In March 1991, a man, wielding a knife, raped and beat a woman in a wooded area near Townsend Street, in Boston. In July, another woman was raped at knifepoint behind an Amory Street building in Jamaica Plain.  Each woman described her attacker as “a black male, sixteen to eighteen years of age, standing approximately six feet tall, and weighing approximately 160 to 170 pounds.”  According to the Supreme Judicial Court of Massachusetts in Commonwealth v. Dixon, 458 Mass. 446 (Mass. 2010), “[s]exual assault evidence kits, containing vaginal swabs from the victims, were turned over to the Boston police department, [but] tests capable of isolating DNA particles to create a genetic identification sequence were unavailable to it as a forensic tool at that time.”
The Court does not explain why such DNA profiling was not available in the case. Perhaps the sample size was too small to allow VNTR profiling. Such profiling could have avoided the miscarriage of justice that ensured in 1992, when “a Boston man named Anthony Powell was convicted of the March rape. He served 12 years in prison before DNA evidence proved that he could not have committed the crimes, and he was freed.”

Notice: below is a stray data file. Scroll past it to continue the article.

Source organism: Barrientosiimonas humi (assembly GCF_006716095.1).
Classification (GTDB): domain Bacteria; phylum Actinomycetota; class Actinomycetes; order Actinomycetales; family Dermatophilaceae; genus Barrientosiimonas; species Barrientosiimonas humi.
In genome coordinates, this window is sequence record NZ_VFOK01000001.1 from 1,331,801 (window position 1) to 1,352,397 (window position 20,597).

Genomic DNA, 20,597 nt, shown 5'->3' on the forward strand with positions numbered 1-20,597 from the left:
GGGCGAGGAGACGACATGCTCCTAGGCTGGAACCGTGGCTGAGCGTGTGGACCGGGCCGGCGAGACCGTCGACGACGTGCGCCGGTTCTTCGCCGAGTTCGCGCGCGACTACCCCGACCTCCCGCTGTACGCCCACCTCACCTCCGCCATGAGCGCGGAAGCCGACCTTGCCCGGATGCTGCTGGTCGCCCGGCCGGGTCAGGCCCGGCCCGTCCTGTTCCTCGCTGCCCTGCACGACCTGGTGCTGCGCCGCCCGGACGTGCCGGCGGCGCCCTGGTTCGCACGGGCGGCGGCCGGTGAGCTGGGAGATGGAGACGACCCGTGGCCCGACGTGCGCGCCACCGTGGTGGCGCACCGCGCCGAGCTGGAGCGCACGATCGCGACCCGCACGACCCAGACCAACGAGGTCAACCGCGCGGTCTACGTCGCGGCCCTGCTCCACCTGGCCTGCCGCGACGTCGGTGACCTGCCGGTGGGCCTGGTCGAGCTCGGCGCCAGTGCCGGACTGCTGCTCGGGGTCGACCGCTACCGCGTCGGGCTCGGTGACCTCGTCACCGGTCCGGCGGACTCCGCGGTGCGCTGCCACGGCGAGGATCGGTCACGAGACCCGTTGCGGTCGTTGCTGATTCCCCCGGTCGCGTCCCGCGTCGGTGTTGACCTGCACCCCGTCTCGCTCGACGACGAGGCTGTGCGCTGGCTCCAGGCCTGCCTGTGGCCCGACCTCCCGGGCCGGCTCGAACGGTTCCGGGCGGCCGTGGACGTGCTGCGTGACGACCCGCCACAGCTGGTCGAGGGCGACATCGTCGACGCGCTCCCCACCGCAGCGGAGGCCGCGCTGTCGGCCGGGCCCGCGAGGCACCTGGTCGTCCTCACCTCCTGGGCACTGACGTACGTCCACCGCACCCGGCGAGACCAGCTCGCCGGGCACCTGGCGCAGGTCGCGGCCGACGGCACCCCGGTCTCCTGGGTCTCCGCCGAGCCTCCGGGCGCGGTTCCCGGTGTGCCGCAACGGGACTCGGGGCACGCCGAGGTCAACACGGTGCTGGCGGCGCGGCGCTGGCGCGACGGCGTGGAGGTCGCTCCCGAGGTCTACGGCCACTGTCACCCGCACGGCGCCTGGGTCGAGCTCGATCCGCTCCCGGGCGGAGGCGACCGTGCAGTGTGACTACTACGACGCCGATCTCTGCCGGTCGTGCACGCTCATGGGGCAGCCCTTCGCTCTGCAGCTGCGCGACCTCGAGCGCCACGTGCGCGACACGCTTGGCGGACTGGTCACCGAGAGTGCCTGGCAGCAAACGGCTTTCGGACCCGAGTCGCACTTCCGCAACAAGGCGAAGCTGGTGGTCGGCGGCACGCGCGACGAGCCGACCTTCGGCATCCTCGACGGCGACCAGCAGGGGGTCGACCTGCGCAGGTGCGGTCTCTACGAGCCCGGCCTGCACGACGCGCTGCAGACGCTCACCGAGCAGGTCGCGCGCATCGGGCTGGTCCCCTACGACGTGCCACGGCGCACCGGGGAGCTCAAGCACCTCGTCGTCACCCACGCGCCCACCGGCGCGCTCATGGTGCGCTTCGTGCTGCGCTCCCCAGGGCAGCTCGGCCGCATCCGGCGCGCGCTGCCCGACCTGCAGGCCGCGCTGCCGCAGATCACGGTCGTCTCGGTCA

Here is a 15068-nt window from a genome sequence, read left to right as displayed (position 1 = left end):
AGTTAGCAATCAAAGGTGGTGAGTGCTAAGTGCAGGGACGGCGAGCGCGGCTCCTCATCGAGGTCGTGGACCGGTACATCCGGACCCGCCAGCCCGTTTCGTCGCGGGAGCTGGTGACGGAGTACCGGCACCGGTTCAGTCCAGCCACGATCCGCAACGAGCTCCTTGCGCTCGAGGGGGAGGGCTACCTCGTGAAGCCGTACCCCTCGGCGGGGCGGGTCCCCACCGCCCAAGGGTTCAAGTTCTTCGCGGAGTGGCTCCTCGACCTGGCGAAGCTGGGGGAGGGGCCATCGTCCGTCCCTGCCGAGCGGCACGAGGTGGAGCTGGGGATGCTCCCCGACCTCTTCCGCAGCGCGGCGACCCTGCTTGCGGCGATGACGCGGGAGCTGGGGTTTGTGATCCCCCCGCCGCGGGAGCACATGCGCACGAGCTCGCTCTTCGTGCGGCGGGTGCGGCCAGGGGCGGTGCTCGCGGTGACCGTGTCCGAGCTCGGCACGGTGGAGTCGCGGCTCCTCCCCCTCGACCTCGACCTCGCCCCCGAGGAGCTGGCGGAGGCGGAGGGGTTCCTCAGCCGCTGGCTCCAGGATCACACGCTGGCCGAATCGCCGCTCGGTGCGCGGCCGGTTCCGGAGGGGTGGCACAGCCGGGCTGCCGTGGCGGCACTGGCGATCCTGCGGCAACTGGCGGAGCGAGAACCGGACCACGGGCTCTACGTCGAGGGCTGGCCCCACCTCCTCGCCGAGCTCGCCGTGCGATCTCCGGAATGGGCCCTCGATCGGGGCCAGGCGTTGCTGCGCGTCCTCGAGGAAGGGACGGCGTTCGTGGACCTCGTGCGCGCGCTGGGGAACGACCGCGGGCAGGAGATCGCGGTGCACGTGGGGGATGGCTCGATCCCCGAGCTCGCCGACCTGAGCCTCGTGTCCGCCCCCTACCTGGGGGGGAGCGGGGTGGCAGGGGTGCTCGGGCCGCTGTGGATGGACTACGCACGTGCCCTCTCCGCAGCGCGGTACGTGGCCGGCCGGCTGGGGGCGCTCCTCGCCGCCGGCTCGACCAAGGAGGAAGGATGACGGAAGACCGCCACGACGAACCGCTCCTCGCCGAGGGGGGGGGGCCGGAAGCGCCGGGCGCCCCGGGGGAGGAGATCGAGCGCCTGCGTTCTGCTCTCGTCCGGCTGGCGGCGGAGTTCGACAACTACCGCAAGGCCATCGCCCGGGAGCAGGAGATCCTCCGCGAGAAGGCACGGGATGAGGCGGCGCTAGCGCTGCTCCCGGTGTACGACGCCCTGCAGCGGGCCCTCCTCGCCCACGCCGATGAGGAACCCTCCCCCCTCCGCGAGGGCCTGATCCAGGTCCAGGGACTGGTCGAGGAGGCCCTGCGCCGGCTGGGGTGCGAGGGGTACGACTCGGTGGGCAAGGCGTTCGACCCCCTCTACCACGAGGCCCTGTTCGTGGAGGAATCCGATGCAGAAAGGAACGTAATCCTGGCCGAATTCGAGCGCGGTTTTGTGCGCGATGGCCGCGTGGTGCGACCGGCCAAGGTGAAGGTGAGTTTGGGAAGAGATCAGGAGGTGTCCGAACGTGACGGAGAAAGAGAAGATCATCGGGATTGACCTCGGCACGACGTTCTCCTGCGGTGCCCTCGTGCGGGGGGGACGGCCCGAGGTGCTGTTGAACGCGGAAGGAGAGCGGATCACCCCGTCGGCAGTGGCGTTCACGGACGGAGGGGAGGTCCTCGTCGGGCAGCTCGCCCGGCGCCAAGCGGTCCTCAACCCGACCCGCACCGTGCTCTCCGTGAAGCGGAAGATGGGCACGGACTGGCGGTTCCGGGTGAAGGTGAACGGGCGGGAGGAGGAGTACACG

In the aftermath of the exoneration, the Boston police crime laboratory checked to see whether the DNA in the rape false attributed to Powell matched DNA from any other unsolved cases. It did, but the identity of the rapist remained unknown.
Realizing that the fifteen-year statute of limitations period imposed for the crime of rape was about to run in several of these old and cold cases, the state had grand juries return indictments against “JOHN DOE, (a black male, approximately 16-18 years of age, 6’0″ and 160-170 lbs, as of July 13, 1991, and further described by the DNA profile appended to the indictments as Appendix A).”  The incriminating profile in the appendix was: “D8S1179 (12,16); D21S11 (28,29); D7S820 (8, 12); CSF1PO (11,12); D3S1358 (15,18); TH01 (7,9); D13S317 (11,13); D16S539 (10,11); vWA (18,21); TPOX (9,9); D18S51 (13,18); AMEL (X,Y); D5S818 (8,11); FGA (21,23).” 
Two years went by. Jerry Dixon, imprisoned for an unrelated crime, provided a DNA sample in 2008, as required by the Massachusetts DNA database statute. Bingo! It matched, and the Commonwealth replaced the name “JOHN DOE” in the indictments with “Jerry Dixon,”
Dixon filed a motion in the Superior Court to dismiss the indictments on grounds that the state missed the fifteen-year deadline for charging rapes by some two years. The Superior Court kicked the motion up to the Appeals Court for interlocutory review, and the Supreme Judicial Court took over the case on its own motion.